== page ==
Vinicius Jr and the Boy Who Cried Wolf

After Real Madrid’s tense victory over Cádiz last week, the message: “Thank God, another game without injuries”

It was a statement that was partly a genuine relief given the state of his injuries ahead of the 2022 World Cup tournament, and partly a thinly veiled criticism of the treatment he believes he has received in La Liga.

And it has become a debate that has dominated the headlines in Spain.

Vinicius Jr. and the boy who cried wolf

In a broadcast on ESPN FC, Frank Leboeuf summed up the theme perfectly with Vinicius using the classic children’s tale “The Boy Who Cried Wolf”. In many ways, it’s an apt analysis of the situation, though in a vacuum it’s perhaps a bit too simplistic.

There are nuances in this situation, but objectively Vinicius has been, by far, the player with the most fouls in Spain and one of the most fouled in Europe.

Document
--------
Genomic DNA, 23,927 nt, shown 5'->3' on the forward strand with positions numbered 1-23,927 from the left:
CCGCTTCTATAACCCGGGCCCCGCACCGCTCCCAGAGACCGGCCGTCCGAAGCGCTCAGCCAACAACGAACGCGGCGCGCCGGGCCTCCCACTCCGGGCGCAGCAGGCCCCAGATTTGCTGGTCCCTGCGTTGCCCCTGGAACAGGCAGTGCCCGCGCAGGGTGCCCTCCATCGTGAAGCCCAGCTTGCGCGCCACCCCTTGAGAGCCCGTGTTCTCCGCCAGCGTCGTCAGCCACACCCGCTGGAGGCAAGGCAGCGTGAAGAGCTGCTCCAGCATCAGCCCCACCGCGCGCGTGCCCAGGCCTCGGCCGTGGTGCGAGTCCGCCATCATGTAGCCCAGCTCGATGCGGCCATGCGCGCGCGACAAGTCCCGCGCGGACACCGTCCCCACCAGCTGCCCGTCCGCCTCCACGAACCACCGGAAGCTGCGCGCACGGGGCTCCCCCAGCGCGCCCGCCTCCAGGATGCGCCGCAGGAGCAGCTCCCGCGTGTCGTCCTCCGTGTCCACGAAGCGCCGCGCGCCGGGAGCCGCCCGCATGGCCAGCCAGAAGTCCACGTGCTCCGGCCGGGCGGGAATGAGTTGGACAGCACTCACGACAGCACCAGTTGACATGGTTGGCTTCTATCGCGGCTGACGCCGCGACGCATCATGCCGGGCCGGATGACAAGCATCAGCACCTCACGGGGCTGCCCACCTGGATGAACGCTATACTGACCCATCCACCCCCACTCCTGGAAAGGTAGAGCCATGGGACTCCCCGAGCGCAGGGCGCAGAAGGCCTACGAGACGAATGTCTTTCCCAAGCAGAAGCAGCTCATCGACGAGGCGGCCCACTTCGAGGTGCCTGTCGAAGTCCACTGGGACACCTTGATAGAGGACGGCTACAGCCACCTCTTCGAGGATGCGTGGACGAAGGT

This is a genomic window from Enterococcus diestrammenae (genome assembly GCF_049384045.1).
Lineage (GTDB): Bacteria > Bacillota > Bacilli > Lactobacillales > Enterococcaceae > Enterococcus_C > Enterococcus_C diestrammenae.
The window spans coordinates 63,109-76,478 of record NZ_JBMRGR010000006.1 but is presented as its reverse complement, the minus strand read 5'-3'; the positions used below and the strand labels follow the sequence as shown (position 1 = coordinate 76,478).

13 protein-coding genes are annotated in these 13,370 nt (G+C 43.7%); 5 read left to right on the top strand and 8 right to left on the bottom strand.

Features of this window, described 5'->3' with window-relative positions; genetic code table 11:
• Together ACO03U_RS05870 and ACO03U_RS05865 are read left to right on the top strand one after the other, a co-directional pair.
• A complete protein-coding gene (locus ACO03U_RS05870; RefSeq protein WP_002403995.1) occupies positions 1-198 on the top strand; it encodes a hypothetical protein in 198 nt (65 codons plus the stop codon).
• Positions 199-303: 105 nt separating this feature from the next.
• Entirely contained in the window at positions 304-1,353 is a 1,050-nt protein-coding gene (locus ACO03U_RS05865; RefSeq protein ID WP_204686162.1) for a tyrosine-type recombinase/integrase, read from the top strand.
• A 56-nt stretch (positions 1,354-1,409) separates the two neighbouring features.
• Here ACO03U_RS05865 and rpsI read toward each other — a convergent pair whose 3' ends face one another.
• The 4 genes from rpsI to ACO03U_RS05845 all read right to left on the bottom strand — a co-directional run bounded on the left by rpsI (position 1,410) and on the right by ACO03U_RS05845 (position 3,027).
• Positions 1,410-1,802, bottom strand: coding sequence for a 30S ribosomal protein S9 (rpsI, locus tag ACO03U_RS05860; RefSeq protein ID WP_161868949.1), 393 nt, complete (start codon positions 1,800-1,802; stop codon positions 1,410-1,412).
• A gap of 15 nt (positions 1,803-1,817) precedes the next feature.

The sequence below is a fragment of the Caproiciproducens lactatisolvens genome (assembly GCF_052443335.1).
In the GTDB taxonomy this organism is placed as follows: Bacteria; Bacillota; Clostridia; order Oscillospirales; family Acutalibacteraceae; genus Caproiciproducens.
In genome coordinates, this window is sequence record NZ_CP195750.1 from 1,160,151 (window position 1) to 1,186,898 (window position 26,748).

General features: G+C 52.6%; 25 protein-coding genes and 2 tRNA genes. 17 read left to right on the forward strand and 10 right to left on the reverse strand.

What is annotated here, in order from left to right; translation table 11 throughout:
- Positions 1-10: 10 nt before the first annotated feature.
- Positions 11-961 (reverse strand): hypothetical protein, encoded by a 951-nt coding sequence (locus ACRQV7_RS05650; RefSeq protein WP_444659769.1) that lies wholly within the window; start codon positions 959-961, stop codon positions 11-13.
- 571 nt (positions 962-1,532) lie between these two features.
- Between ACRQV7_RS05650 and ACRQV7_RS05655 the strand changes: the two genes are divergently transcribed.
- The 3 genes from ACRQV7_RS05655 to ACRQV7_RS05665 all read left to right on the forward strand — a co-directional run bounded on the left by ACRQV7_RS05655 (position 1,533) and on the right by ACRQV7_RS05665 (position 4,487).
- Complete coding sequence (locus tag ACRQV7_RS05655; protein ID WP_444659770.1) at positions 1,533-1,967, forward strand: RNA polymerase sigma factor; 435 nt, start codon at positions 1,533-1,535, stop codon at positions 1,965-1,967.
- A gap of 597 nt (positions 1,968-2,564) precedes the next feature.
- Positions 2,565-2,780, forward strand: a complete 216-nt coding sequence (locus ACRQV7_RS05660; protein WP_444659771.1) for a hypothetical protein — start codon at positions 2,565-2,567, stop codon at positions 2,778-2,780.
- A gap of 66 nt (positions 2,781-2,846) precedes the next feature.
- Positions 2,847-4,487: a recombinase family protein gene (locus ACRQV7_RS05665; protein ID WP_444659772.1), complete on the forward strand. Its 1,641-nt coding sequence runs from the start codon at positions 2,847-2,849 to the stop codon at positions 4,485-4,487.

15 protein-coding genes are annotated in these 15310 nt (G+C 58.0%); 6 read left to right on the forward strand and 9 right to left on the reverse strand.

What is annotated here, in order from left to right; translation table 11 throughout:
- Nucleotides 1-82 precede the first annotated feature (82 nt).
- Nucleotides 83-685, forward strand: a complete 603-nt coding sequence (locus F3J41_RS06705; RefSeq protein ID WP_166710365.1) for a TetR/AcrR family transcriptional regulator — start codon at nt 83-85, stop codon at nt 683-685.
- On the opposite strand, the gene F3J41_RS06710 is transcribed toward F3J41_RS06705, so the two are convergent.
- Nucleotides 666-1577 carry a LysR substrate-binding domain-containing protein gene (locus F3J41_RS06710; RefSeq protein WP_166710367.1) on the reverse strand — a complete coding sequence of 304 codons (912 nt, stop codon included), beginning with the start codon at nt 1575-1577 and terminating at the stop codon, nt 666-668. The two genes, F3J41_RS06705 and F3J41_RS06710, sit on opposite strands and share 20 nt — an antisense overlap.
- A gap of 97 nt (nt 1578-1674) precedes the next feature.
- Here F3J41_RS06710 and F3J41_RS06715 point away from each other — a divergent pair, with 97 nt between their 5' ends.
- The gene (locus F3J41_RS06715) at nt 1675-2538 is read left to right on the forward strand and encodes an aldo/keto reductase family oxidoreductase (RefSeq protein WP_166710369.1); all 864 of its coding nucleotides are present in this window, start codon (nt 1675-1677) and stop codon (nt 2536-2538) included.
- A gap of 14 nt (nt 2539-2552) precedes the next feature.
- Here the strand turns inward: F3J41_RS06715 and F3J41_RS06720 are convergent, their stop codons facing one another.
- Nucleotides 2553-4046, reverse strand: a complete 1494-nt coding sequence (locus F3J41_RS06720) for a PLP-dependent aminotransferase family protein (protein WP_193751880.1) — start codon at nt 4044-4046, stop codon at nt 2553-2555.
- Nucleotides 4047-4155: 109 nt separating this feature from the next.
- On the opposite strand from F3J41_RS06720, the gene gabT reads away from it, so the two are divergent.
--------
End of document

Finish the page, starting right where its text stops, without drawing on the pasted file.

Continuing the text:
Carlo Ancelotti, as always, recently offered his vision:

“Fair play is not so common in Latin countries. It is much more common in other countries. But fair play is one of the most important parts of football. Trying to provoke a player is not fair game, either physically or verbally, but Vinícius needs to get better at how he responds to this. He is young, so he will improve in this aspect ”.

But while his anger at the lack of referee protection has merit, it also played a role with some of his embellishments. It’s become this endless cycle of opponents fouling Vinicius, followed by Vini Jr. himself selling contact sometimes to make sure the ref sees it, the ref getting tired of the embellishment, and finally the legitimately bad fouls they are not punished.

And therein lies the problem. Vinicius is not entirely wrong. But until he approves of his reaction and approach, defenders will continue to use this against him and discourage him. Football, like life, is not fair and to get to the top you will have to focus above all else on what you can control.

Photo credit: IMAGO / NurPhoto

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